Richard J. Bruneteau, MD
Omaha Plastic Surgeon
5.0 out of 5 stars 78 reviews

Swelling at the lateral border of a breast lift incision may take a number of weeks to resolve.

+1

The photo demonstrates a fairly typical appearance to the breast two weeks after a mastopexy. Any contour issues should improve with time as the swelling subsides.

Vincent N. Zubowicz, MD
Atlanta Plastic Surgeon
4.5 out of 5 stars 8 reviews

Breast Lift and Breast Aug Lateral Chest Wall Pain

+1

    After a full breast lift and breast augmentation, lateral chest wall pain is very common.  In the absence of a fluid collection or hematoma, swelling is normal to have in this area. 

Kenneth B. Hughes, MD
Los Angeles Plastic Surgeon
5.0 out of 5 stars 219 reviews

Swelling two weeks after breast lift and augmentation

+1

Thank you for the photo after your breast lift and gel implant augmentation.

  • The photo suggests you have localized swelling on the right side.
  • If you were my patient, I would want to see you.
  • Painful swelling 2 weeks after a breast lift/enlargement worries me. It may mean infection
  • Or it may be fluid that isn't infected or early, painful scar.
  • I suggest you call your Board Certified Plastic Surgeon and ask to be seen promptly to determine the cause and treatment for this swelling.

Hope this helps. Best wishes. 

Elizabeth Morgan, MD, PhD
Atlanta Plastic Surgeon
4.5 out of 5 stars 21 reviews

Swelling should resolve

+1

Given your previous surgery and combining your augmentation with TT, it is not uncommon to have this swelling. As long as it does not seem to be progressing then it should begin to resolve. It likely will be about 6 weeks from surgery before it has all but gone. I usually recommend lymphatic massage to people who have persistent swelling. Your breast tissue probably just has some impaired "drainage" from the previous reduction. The lymphatic massage might help open up new channels and speed up the process. Either way, my guess is that it will be fine. My only other suggestion would be to not try and be too active too quickly. The more lifting and exercise you do, the more swelling you may get. Hang in there. Best of Luck!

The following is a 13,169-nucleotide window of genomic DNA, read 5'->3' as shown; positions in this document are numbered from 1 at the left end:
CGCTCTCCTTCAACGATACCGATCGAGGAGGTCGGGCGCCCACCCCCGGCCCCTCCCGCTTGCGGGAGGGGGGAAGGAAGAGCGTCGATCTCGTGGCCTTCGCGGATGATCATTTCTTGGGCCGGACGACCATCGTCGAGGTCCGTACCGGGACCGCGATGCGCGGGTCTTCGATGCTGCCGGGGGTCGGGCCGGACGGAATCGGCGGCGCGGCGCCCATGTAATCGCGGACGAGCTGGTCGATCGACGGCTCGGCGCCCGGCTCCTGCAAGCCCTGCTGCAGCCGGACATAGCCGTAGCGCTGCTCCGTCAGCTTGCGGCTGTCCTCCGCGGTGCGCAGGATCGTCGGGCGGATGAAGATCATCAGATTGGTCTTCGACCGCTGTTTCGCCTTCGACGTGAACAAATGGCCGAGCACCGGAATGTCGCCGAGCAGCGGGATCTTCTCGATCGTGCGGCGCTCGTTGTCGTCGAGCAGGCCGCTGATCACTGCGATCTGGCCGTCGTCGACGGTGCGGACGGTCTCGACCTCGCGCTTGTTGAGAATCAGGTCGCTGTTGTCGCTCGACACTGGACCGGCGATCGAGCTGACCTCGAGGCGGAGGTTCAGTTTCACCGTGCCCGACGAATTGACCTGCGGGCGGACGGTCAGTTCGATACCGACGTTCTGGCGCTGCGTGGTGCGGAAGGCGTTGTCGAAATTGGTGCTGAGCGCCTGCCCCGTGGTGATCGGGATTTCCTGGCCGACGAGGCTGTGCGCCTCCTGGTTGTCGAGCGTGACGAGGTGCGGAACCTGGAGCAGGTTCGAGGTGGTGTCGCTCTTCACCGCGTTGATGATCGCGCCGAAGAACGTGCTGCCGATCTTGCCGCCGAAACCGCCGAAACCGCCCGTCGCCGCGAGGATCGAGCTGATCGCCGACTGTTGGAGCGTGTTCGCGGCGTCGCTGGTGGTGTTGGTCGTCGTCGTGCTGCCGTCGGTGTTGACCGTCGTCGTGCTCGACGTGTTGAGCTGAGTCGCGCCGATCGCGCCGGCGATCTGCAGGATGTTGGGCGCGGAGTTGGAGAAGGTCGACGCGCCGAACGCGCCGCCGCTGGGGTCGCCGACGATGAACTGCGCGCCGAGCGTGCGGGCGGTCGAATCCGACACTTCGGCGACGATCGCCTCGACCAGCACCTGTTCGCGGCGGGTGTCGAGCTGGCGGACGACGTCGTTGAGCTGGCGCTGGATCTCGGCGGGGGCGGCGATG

M. Scott Haydon, MD
Austin Plastic Surgeon
5.0 out of 5 stars 41 reviews

BVreast Lift and implant

+1

Swlling is usually normal after surgery. Just make sure you do not have a seroma. Check with you plastic surgeon

Samir Shureih, MD
Baltimore Plastic Surgeon

Post Operative Swelling

+1

It is difficult to give an accurate opinion without an in-person exam. However, you are very early on in your recovery. It is not at all unusual to have swelling at this point. The swelling should resolve over the next 3 months or so as your healing progresses. If the swelling or pain appears to be getting worse contact your surgeon to be evaluated.

Best of luck.

Pedro M. Soler, Jr., MD
Tampa Plastic Surgeon
5.0 out of 5 stars 7 reviews

These answers are for educational purposes and should not be relied upon as a substitute for medical advice you may receive from your physician. If you have a medical emergency, please call 911. These answers do not constitute or initiate a patient/doctor relationship.